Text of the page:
What exactly do furries, veterans, and a dog named Link have in common? They’re all part of this week’s Feel Good Friday, one of the neatest pieces I think I’ve ever had the pleasure of writing. It’s the perfect story of the great things that can happen when we put aside perceived differences and work together for the greater good. And, it’s just a really fun, heartwarming story!
Our story took place earlier this year when the Motor City Furry Con, a convention for furries, reached out to Cheryl Wassus, a retired state parole officer. Cheryl, now a part-time dog trainer, lives in Monroe, Michigan and does a lot of volunteer work with Pets for Vets, a non-profit organization providing canine company for veterans. Her one-year-old licensed therapy dog, Link, a Bernese mountain dog, volunteers with her.
The furries, it seems, adopted Pets for Vets as their charity for the April 2017 convention. Cheryl, thinking it was a great opportunity to raise some money for the charity, all while providing some canine cuddles for attendees, happily accepted. She had no idea what was waiting for her at the Sheraton Hotel in Novi, Michigan that April Saturday.
As she told New York Magazine, “I really had no idea what to expect going in on Saturday. This organization had chosen us as their charity.” She told Cosmopolitan that, “I usually try to do some research the night before I go to these events but the website was pretty obscure. It had a [sic] links and information on how to register but no pictures. So I just assumed it was a regular business convention of some sort.”
The initial surprise at seeing hundreds of convention attendees dressed in head-to-toe animal costumes was short-lived for both Cheryl and Link. A few quick texts to her son explained what furries were; for Link’s part, a little tail sniffing was all he needed to feel right at home.
Cheryl said, “His eyes got bigger and bigger as we walked through the convention. He’s not used to seeing people with tails so he was very intrigued. He kept sniffing them under their tails and I kept apologizing but everyone was very nice about it.”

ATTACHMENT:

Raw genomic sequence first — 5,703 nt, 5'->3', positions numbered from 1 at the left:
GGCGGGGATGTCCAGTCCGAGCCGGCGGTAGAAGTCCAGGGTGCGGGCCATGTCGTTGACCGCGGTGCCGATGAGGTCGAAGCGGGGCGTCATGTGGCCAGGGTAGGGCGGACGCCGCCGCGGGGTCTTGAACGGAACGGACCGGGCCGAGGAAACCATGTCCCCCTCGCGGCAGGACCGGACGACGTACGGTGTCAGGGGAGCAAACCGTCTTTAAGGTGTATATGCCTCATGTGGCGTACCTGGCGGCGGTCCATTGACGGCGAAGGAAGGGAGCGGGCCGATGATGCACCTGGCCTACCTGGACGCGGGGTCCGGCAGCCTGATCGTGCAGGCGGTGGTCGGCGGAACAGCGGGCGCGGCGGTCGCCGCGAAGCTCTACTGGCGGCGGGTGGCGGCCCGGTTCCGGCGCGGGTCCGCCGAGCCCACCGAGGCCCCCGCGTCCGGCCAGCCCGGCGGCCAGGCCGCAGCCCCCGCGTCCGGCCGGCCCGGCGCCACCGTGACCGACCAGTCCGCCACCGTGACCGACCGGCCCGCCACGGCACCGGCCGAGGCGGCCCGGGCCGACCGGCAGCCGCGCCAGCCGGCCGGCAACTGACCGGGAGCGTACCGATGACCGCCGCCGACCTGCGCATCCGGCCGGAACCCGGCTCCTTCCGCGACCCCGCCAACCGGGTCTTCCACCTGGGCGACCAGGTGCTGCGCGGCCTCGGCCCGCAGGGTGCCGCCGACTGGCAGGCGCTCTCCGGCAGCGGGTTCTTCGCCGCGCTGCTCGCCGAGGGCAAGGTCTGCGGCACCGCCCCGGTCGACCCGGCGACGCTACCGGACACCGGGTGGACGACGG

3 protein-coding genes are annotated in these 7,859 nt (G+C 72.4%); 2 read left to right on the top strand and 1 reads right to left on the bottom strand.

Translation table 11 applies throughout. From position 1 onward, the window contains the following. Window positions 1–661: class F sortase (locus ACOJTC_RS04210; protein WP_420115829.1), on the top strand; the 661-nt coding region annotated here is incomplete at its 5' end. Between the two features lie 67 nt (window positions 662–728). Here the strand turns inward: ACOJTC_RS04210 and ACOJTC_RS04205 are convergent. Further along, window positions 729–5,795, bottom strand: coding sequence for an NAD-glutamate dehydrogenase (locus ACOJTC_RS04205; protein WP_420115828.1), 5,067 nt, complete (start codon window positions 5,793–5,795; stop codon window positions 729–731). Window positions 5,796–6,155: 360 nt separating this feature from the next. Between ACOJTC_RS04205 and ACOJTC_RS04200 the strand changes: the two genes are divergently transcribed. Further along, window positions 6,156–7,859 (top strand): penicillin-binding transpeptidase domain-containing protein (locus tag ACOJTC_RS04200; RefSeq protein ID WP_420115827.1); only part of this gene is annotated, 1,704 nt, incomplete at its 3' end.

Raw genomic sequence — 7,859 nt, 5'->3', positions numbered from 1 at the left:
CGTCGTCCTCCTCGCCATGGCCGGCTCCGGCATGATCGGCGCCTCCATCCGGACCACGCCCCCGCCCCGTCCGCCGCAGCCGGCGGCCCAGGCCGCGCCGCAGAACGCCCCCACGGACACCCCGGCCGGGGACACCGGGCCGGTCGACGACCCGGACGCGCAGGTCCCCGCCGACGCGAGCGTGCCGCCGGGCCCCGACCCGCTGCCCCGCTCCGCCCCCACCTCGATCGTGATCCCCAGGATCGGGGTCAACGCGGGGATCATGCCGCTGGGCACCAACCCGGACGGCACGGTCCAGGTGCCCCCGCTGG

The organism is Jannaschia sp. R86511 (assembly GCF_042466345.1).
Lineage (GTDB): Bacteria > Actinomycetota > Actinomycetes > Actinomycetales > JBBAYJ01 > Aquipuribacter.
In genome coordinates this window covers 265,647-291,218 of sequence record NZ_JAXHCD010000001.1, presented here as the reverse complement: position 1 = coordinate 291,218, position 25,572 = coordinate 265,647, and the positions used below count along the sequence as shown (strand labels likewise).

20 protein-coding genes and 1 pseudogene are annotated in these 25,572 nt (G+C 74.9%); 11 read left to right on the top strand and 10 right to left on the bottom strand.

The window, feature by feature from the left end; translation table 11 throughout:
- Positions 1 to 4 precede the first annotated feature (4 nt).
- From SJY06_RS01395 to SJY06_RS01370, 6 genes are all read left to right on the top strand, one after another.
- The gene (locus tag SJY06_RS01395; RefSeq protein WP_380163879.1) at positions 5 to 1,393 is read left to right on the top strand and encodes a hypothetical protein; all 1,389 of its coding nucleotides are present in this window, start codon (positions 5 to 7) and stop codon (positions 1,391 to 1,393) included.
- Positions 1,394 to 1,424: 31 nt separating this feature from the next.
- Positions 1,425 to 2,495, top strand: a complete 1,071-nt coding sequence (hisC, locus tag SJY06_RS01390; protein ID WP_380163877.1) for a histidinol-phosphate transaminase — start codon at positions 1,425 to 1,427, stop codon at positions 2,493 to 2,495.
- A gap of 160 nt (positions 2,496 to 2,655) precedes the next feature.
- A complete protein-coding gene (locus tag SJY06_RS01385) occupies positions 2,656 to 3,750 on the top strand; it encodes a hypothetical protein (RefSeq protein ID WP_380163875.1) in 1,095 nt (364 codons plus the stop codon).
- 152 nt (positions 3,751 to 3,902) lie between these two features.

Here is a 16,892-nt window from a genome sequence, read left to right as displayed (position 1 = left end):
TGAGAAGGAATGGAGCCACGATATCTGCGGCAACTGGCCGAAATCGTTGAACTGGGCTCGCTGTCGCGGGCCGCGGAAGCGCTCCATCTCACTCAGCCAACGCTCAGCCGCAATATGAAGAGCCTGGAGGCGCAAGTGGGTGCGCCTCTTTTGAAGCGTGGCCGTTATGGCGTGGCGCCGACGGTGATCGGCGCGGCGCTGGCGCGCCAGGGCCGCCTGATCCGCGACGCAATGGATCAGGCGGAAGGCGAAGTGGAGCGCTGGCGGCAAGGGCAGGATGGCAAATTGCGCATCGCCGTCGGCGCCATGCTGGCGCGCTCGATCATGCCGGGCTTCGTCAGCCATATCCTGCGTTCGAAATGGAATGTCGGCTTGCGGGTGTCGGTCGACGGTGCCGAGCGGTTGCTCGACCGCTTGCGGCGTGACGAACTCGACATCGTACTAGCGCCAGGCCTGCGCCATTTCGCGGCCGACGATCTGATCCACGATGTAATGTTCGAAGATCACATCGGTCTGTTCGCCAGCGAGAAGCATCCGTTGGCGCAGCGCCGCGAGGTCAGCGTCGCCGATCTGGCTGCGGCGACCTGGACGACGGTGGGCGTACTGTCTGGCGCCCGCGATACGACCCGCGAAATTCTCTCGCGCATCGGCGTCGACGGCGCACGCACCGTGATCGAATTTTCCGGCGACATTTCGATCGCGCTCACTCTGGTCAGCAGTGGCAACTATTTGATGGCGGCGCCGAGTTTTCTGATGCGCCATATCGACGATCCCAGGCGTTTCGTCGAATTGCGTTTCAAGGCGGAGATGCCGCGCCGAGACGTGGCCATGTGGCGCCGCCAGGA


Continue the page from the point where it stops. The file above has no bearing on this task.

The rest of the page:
In fact, Link loved the furries and the feeling was mutual. As Cheryl put it, “We actually did a panel discussion about our charity and what we do, and these people, these furries, were very taken by what we do. Laurie [another volunteer] did a really nice presentation about the brain, when it comes to PTSD and vets, and they took off their furry costumes, or just the heads. Those things have to get incredibly warm. I can’t fathom wearing one of those all day. But, yes, they were absolutely tuned in … I saw some tears; people were definitely listening and paying attention. I don’t know what the final toll will be, but I imagine Pets for Vets is going to do quite well.”
It turns out that Pets for Vets did very well that day. The furries raised an incredible $10,000 for the charity!
And, it was an eye-opening experience for Cheryl, too.
“I talked to one of the mothers whose son was a furry, and she talked about how a lot of these young people don’t feel comfortable in their own skin, but then they put on these costumes and they’re transformed. The whole experience was pretty amazing,” Cheryl said.
Link had a great time, too. There was one furry in particular, a “big guy in the black wolf costume” that Cheryl thought might be a little off-putting to Link. “He looked so awesome. He even has a different tint on the eyes, the degree of workmanship is amazing. It’s like Hollywood level. That guy’s costume was probably my favorite, and he seemed to really enjoy Link, too.” And Link seemed to like his new wolf buddy, just as much.
Congratulations to Cheryl, Link, Pets for Vets, and the Motor City Furry Con for working together to bring joy into the lives of our veterans. Job well done! I think that’s worthy of a few belly rubs!
Update: Many of our brave veterans return from their service “with painful memories they wish they didn’t have. In many cases, veterans turn to drugs and alcohol as a way to deal with these thoughts, especially PTSD. Luckily, there are resources available to help,” according to our friends at The Recovery Village. If you, or a loved one, are suffering after your service, reach out to these good folks. You are not alone.